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Biosilica slab photonic crystals as an alternative to cleanroom fabrication


Photonics, the manipulation of light at nanoscale, is a key enabling technology with impact in health and energy applications, among others. In most cases photonics still rely on materials and fabrication methods inherited from other disciplines, usually requiring expensive, time-consuming, and environmentally-unfriendly processes. Recent experiments demonstrated that advanced photonic materials, as complex as those known as 2.5 dimensional slab photonic crystals, also occur naturally in diatoms. These microscopic algae precipitate silicic acid from water to produce silicon dioxide in complex periodic structures, relying on intracellular biomineralization mechanisms. We here describe the process for extraction and seperation of the most useful nanostructures of the frustule for photonic applications. We aim to design methods that will allow the scaling up the production of nano-photonic devices through natural means. With this purpose, we present a comprehensive study of the currently available algal culture collections operating worldwide. This list represents the first step to identify possible approaches to the industrial production of natural nanophotonic structures. We propose that advanced photonic materials from diatoms are cost-effective alternatives to nanofabrication, and may be of particular interest when costly nanofabrication technologies and cleanrooms are not available or suitable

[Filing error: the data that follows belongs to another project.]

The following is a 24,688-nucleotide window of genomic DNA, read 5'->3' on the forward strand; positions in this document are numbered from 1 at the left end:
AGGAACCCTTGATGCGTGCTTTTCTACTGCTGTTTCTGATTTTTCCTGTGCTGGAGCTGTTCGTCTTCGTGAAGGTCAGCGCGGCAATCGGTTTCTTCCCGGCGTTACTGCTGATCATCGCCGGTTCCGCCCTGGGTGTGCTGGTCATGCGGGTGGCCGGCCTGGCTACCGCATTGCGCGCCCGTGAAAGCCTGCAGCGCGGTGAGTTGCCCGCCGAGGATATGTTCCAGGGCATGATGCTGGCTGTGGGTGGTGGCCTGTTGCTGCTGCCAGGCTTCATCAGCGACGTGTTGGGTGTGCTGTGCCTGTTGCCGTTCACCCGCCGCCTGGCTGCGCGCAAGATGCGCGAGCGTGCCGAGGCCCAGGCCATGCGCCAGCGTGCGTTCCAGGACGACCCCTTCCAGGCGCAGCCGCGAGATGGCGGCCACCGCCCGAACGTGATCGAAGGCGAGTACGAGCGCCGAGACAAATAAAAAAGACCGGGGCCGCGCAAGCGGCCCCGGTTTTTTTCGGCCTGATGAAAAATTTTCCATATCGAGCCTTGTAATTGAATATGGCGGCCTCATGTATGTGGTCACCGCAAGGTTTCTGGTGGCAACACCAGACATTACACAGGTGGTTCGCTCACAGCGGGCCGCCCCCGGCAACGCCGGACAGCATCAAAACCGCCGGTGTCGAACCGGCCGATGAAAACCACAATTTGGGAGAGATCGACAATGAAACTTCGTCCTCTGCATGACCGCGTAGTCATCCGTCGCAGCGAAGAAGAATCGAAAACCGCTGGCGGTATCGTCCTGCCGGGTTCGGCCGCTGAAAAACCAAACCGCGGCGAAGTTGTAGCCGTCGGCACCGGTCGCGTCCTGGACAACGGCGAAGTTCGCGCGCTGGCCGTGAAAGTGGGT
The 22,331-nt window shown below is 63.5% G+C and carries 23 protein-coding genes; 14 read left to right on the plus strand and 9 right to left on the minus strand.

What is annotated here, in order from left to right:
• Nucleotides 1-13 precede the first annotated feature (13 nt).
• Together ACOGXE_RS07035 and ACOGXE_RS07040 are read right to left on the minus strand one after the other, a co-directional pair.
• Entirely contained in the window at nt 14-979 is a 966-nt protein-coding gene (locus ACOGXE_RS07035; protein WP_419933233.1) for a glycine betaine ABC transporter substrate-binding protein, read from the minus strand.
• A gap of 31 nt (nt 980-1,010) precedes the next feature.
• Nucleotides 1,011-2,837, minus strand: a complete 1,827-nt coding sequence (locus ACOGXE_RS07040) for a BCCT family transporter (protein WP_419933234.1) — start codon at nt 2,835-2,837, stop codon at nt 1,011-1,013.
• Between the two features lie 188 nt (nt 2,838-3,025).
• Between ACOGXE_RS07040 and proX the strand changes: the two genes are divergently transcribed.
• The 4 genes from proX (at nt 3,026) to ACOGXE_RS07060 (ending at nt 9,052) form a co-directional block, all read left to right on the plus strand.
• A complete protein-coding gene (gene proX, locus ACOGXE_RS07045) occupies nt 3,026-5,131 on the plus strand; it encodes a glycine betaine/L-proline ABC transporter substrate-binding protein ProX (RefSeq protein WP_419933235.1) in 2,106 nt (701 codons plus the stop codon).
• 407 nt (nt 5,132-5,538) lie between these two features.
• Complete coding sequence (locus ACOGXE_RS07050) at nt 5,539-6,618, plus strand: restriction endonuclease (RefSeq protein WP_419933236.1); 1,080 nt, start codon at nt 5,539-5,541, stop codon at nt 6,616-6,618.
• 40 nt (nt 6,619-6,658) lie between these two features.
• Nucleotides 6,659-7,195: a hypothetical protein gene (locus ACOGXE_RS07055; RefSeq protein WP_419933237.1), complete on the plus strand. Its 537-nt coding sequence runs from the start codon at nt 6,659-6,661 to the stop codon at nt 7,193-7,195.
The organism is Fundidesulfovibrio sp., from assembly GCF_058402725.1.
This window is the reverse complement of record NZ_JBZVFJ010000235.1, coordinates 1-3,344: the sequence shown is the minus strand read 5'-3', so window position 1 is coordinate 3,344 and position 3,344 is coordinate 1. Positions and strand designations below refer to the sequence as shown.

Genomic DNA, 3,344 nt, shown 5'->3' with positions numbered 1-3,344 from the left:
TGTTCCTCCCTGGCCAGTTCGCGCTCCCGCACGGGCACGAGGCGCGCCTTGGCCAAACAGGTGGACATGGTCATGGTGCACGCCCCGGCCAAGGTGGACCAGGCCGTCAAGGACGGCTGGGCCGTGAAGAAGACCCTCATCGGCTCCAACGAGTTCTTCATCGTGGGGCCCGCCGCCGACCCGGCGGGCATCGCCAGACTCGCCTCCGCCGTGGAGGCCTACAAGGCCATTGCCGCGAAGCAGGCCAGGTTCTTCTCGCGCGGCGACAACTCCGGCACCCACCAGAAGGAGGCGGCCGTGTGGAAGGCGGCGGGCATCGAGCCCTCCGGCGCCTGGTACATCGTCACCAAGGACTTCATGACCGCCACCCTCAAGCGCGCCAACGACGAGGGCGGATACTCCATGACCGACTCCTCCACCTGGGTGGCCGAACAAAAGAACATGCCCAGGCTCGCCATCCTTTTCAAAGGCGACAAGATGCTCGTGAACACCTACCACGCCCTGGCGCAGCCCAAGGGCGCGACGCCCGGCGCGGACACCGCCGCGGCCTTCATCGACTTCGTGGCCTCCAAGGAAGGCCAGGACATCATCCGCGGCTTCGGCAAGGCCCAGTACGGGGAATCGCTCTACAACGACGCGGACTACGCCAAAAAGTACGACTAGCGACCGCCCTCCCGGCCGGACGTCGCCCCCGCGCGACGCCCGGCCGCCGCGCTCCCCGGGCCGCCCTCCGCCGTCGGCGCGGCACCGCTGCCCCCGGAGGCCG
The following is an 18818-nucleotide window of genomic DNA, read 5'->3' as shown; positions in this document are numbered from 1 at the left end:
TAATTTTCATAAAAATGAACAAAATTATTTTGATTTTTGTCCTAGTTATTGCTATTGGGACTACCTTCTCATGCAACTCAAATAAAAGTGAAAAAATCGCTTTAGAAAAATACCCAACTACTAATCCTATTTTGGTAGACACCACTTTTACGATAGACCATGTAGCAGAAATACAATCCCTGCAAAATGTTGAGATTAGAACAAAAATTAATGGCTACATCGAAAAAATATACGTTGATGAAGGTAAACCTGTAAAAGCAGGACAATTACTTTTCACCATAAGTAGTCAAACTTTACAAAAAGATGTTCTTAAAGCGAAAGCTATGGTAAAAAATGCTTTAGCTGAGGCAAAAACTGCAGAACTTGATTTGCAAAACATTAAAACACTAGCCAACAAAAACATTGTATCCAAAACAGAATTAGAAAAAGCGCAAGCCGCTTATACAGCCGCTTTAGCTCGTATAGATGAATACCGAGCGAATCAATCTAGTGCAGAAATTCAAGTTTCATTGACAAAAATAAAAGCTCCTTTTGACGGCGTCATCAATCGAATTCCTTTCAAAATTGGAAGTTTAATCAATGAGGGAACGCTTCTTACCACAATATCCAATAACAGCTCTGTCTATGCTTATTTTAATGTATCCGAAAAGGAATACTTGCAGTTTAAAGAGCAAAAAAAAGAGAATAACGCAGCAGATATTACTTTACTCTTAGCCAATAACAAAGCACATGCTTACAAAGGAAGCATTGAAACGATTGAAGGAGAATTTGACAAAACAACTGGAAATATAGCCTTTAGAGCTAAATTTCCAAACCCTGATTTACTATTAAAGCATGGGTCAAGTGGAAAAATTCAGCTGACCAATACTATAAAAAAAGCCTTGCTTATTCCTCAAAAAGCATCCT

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Article information

06 Mar 2020
27 May 2020
First published
27 May 2020

Faraday Discuss., 2020, Accepted Manuscript
Article type

Biosilica slab photonic crystals as an alternative to cleanroom fabrication

J. W. Goessling, V. Paul, A. A. Santiago Gonzalez, M. Ashworth, S. R. Manning and M. Lopez-Garcia, Faraday Discuss., 2020, Accepted Manuscript , DOI: 10.1039/D0FD00031K

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